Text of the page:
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City of the Dead: Ed Greenwood Presents Waterdeep Mass Market Paperback


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Product Details

  • Series: Greenwood Presents Waterdeep
  • Mass Market Paperback: 320 pages
  • Publisher: Wizards of the Coast; Original edition (June 2, 2009)
  • Language: English
  • ISBN-10: 078695129X
  • ISBN-13: 978-0786951291
  • Product Dimensions: 6.8 x 4.3 x 0.8 inches
  • Shipping Weight: 5.6 ounces
  • Average Customer Review: 4.5 out of 5 stars  See all reviews (6 customer reviews)
  • Amazon Best Sellers Rank: #1,370,276 in Books (See Top 100 in Books)

Editorial Reviews

Review

"The City of the Dead holds more fun than a clan of mischievous kobolds poking sticks at a Gold Dragon's bum whilst clamouring in uncharacteristically plucky fashion 'you're not that tough bullion boy!'" - Paul Billinghurst (June 12, 2009), Amazon.com.uk customer

From the Author

When Ed Greenwood invites you to play in his graveyard, what do you do? Have fun! This chance to explore a ghostly corner of the Forgotten Realms let me answer a question that always intrigues me:  when the adventurers go rushing off, who stays at home, keeps the city running, and what adventures do they have? If you like the Carver family, be sure to check the anthology Realms of the Dead for a bonus story about Sophraea's impossible brother Leaplow.

More About the Author

Rosemary Jones writes fantasy and collects children's books. Her young adult novel, Wrecker of Engines, explores the superhero haven Cobalt City and pits a modern day hacker versus a steampunk villain. It can be found in the ebook collection Cobalt City Rookies.

Her novels for Wizards of the Coast include City of the Dead (an adventure set in the graveyard of Waterdeep) and Crypt of the Moaning Diamond (underground mayhem complete with sorcery and a small white dog). Her latest Forgotten Realms serial adventure takes place in Neverwinter: Cold Steel & Secrets. All three are now available for Kindle.

Rosemary's short fiction occupies many different anthologies including Cobalt City Dark Carnival (Timid Pirate), When The Hero Comes Home (Dragon Moon), Cobalt City Timeslip (Timid Pirates), Close Encounters of the Urban Kind (Apex), Zero Gravity (Pill Hill), Realms of the Dead (WOTC), and others.

She is the co-author of the Encyclopedia of Collectible Children's Books and the recently released John Carter, Tarzan, and Friends: A Reader's Checklist.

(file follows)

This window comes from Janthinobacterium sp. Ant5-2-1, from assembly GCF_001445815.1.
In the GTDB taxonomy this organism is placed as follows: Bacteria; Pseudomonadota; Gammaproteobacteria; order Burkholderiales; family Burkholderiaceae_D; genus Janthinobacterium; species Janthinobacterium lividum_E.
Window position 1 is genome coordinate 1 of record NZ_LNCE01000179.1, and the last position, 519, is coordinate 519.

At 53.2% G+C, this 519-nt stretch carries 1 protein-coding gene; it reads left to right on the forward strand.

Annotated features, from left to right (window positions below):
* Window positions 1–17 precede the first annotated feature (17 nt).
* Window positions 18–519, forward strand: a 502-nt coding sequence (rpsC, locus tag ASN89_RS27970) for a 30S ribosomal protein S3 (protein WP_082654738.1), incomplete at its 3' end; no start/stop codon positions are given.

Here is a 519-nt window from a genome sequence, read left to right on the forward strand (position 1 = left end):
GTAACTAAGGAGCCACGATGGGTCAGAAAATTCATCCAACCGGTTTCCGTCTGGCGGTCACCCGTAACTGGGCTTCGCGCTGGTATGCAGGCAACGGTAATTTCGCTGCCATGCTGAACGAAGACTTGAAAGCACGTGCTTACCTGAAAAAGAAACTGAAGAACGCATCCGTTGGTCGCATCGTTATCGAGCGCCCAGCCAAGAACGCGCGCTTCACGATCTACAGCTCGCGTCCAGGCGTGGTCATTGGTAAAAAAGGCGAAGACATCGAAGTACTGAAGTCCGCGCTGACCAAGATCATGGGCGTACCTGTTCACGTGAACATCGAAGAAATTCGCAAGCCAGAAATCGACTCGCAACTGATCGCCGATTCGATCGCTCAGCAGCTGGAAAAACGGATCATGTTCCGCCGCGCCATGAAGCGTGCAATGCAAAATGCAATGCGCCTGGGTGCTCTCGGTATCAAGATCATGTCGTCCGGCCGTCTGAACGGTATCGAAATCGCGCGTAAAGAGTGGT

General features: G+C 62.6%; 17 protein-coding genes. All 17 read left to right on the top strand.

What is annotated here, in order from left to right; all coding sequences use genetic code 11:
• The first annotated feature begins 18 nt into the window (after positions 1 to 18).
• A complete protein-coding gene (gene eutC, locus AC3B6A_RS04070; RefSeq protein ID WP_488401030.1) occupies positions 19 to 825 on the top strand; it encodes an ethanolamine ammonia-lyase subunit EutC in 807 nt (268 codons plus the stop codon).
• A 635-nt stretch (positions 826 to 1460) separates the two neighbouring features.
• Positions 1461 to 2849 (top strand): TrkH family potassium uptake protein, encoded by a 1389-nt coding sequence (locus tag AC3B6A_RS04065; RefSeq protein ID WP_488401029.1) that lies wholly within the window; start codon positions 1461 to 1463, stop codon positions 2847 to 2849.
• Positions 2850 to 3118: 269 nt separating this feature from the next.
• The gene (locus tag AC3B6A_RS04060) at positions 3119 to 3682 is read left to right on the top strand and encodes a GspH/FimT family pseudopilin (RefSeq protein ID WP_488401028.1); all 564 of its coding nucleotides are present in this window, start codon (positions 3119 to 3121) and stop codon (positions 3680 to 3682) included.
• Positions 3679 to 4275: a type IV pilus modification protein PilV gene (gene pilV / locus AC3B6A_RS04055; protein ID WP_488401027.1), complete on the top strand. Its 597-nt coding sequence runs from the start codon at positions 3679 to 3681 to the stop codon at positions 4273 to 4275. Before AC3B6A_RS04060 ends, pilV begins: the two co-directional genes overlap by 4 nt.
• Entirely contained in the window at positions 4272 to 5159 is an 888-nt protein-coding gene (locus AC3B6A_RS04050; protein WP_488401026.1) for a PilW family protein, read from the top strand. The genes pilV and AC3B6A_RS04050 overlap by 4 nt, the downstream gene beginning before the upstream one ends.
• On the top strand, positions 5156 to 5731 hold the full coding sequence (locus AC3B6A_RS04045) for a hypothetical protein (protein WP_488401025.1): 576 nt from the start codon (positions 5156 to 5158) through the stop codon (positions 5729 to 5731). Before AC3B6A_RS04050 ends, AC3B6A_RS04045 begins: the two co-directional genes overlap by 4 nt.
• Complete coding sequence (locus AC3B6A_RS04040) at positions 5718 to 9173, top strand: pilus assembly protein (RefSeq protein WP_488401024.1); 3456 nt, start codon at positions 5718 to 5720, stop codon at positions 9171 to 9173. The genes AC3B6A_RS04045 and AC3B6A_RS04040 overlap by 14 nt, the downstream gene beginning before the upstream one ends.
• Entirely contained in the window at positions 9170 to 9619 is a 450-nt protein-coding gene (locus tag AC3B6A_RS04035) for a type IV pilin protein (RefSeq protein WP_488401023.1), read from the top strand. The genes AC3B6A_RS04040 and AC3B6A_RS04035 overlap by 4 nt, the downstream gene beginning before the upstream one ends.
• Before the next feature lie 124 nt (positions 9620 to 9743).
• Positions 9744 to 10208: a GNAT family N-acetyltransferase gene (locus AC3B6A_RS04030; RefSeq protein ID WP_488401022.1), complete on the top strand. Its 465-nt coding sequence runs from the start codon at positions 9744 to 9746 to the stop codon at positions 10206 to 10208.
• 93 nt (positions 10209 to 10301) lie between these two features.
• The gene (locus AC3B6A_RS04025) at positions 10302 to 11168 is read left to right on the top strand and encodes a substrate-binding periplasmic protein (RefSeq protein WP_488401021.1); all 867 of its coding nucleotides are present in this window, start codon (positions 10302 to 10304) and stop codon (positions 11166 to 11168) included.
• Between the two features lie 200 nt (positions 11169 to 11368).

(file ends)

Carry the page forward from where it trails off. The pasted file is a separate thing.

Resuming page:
A theater junkie since the age of 4, she now covers the arts in Seattle and has interviewed a truly eclectic and wonderful bunch of creative people over the years. They inspire her to keep typing!

Customer Reviews

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See all 6 customer reviews
It is very lighthearted and a joy to read.
Robert "Dimndbangr" Hicks
Gravestone-carvers, that is, who lives in a city of magic and legend and cannot help but be swept up in adventure despite her best attempts to avoid it.
W. Mason
This isn't a major problem, but it still is bothersome.
Travis Eisenbrandt

Most Helpful Customer Reviews

5 of 5 people found the following review helpful By Nathan Crowder on June 15, 2009
Format: Mass Market Paperback
There are certain things I expected from a Rosemary Jones fantasy novel. A resourceful heroine, an affinity for the working class, some misfit characters, a great sense of humor, and thrilling action more akin to The Princess Bride than Conan the Barbarian. But City of the Dead tromps through George Romero's sandbox. How was she going to balance her playful romp style with the threat of an undead apocalypse?

When, about 4 pages in, I burst out laughing at a brief, non-verbal exchange between a protective statuary and ghostly essence of Waterdeep's famed necropolis, I knew I was in good hands. Somewhere between the topiary dragon, the "dark dearlings," and the mounting horror of what is about to be unleashed, I was completely won over. I ended up reading the book straight through, pausing only briefly for brief family activities, and couldn't go to bed until I finished it. That's the kind of book City of the Dead is: a spookhouse thrill-ride that grabs you by the hand and won't let go until you get to the other side. If you're a fan of fantasy fiction and have, know, are, or have ever been a teen girl, this should be on your shelf. If you like a fun story masterfully told, that goes double.